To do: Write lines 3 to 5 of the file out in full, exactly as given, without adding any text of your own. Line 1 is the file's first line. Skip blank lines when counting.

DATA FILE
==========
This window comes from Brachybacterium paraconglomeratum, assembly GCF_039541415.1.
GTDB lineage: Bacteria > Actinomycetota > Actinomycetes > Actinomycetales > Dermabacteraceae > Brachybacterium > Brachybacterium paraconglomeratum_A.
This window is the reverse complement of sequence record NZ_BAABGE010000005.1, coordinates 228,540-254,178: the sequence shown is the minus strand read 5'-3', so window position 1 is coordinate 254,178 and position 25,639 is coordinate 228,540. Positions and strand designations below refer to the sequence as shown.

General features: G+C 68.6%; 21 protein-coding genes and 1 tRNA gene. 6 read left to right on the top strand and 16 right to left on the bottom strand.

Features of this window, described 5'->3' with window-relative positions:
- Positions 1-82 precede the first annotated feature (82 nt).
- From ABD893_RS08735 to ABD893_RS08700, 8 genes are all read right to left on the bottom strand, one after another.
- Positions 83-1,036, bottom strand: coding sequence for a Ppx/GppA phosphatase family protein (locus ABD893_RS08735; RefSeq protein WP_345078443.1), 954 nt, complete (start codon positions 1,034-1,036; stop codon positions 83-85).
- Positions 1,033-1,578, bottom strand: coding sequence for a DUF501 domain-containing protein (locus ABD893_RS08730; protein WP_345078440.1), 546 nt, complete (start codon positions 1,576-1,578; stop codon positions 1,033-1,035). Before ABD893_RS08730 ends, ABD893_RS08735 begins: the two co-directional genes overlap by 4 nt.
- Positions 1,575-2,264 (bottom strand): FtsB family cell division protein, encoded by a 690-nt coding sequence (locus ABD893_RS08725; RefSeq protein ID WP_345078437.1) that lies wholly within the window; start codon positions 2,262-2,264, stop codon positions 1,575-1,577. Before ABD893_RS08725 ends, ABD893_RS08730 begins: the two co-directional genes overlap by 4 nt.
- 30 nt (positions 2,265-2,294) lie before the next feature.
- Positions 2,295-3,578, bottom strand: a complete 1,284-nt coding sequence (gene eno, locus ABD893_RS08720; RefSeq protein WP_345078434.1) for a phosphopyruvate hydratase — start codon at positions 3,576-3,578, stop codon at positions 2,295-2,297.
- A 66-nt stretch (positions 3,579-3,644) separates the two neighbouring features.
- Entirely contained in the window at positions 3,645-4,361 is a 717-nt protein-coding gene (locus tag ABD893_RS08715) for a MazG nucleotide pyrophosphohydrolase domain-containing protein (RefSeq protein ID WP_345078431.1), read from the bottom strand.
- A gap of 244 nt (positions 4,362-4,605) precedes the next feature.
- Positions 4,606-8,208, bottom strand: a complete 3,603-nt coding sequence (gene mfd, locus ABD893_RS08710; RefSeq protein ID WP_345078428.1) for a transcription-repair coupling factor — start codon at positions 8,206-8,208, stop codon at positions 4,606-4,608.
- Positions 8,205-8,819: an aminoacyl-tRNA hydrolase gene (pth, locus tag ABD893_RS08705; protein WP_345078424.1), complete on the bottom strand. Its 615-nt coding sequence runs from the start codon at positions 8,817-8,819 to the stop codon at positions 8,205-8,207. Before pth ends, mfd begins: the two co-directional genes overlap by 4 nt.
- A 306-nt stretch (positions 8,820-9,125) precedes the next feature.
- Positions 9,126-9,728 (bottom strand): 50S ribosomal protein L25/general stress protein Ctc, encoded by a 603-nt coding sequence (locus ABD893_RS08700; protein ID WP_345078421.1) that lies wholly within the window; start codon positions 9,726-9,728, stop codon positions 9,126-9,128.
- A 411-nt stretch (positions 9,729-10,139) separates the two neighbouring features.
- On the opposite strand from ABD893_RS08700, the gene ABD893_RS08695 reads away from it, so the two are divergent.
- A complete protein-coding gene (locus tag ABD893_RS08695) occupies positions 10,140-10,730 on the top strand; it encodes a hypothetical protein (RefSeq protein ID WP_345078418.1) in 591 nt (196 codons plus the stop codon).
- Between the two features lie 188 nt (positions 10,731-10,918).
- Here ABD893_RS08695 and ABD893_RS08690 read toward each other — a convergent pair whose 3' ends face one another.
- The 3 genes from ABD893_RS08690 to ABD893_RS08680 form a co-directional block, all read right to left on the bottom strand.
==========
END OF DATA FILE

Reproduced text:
This window is the reverse complement of sequence record NZ_BAABGE010000005.1, coordinates 228,540-254,178: the sequence shown is the minus strand read 5'-3', so window position 1 is coordinate 254,178 and position 25,639 is coordinate 228,540. Positions and strand designations below refer to the sequence as shown.

General features: G+C 68.6%; 21 protein-coding genes and 1 tRNA gene. 6 read left to right on the top strand and 16 right to left on the bottom strand.

Features of this window, described 5'->3' with window-relative positions: